SCRANTON, Pa., April 29, 2016 /PRNewswire-USNewswire/ -- The Department of Health (DOH) today partnered with the Scranton School District to kick off its 2016 "Don't Wait. Vaccinate." campaign. Secretary of Health Dr. Karen Murphy read to kindergarten children at John G. Whittier Elementary School in Scranton and reminded parents to make getting their children's vaccines a top priority before the end of the current school year.
"Scheduling your children now for the vaccines they will need to start the next school year will help you cross one item off your fall "back-to-school" list and will help you ensure there are no surprises when your children return to classes," said Secretary Murphy. "Vaccines help protect children against 14 childhood diseases that can be very serious or even deadly. A good rule of thumb is to always make vaccines a part of your child's regular school physical before they enter kindergarten and seventh grade. Keeping their vaccinations current will help keep your child in class and help us create healthy schools that teach."
Children in grades K-12 need the following immunizations for attendance: tetanus, diphtheria, polio, MMR (measles, mumps, rubella), hepatitis B, and chickenpox. Children entering the seventh grade also need additional immunizations of meningococcal conjugate vaccine (MCV) and tetanus, diphtheria, acellular pertussis (Tdap).
The Department of Health regularly schedules immunization clinics year round across the state. If a child doesn't have any insurance coverage or if insurance does not cover back-to-school immunizations, children who meet the requirements can get all of the vaccines listed above at one of the commonwealth's state health centers or local health departments. Immunizations are provided at little or no cost for children through 18 years of age who are Medicaid eligible, uninsured, underinsured, or American Indian or Alaska Native. The cost is $5 per child (payable by check or money order) for families above income guidelines; however, no child will be turned away because of an inability to pay.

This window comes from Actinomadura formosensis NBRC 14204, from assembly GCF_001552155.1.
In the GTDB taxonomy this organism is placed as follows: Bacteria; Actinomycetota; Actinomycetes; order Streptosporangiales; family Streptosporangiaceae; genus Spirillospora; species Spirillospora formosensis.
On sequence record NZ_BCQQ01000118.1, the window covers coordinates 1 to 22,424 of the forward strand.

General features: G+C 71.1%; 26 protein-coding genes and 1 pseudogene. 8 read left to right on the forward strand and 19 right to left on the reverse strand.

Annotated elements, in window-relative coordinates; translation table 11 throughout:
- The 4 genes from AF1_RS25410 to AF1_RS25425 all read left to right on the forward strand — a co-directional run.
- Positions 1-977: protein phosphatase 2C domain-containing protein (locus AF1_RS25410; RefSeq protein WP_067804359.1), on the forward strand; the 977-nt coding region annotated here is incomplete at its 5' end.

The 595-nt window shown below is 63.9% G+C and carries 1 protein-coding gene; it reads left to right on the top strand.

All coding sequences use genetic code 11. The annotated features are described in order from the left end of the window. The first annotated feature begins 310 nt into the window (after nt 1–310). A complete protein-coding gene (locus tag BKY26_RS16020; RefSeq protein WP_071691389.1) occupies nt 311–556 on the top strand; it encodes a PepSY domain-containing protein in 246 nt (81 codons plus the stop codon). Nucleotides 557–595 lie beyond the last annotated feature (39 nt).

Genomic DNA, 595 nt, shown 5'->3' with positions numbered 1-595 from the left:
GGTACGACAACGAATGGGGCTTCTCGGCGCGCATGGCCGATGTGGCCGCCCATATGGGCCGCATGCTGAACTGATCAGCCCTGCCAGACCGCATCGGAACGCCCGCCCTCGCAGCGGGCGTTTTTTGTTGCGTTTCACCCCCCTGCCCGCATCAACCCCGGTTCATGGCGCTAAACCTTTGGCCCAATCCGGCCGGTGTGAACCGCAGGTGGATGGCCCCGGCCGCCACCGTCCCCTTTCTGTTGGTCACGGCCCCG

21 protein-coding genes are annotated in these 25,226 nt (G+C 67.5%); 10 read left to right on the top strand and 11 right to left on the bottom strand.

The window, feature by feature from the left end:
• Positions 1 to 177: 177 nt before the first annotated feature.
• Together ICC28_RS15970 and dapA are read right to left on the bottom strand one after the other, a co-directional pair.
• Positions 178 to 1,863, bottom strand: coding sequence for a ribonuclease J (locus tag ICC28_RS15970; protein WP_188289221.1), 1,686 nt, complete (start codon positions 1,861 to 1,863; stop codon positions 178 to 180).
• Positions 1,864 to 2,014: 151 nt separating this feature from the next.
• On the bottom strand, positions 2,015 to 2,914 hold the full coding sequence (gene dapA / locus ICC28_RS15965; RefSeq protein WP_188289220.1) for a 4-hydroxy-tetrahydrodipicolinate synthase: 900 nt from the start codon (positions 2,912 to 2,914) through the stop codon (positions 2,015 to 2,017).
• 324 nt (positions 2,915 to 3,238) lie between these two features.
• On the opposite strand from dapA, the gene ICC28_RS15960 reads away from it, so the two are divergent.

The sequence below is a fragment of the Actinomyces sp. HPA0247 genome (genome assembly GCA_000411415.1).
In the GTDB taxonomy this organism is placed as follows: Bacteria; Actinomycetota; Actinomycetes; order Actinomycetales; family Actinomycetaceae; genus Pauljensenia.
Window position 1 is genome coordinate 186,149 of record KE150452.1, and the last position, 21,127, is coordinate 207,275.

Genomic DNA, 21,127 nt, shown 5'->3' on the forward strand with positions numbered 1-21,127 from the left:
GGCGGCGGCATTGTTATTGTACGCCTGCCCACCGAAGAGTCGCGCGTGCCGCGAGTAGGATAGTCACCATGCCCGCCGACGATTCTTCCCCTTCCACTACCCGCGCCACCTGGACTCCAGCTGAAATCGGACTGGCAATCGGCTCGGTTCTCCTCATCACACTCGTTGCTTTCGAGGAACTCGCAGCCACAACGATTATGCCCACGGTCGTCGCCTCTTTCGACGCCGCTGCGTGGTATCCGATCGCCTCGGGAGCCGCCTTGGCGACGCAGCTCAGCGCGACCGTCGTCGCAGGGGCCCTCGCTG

Parents whose children meet the immunization requirements must call 1-877-PA-HEALTH (1-877-724-3258) to schedule an appointment. Parents should have their vaccination records available when they call to make an appointment. A parent/legal guardian must accompany the child receiving immunizations. DOH staff will need to be notified prior to the appointment if someone other than the child's parent/legal guardian will be accompanying him/her.
This week is also World Immunization Week, which reminds us that immunization is one of the most successful and cost-effective means to help children grow into healthy adults. Sponsored by the World Health Organization, the goal is to promote the use of vaccines to protect people of all ages against disease.
"Vaccines are not just for children," Dr. Murphy added. "Immunization is a shared responsibility. Families, health care professionals, public health officials, and schools must work together to help protect the entire community."
For more information, visit www.dontwaitvaccinate.pa.gov or call 1-877-PA-HEALTH.
MEDIA CONTACTS: Yasmin Coleman or Penny Ickes, DOH, 717-787-1783
SOURCE Pennsylvania Department of Health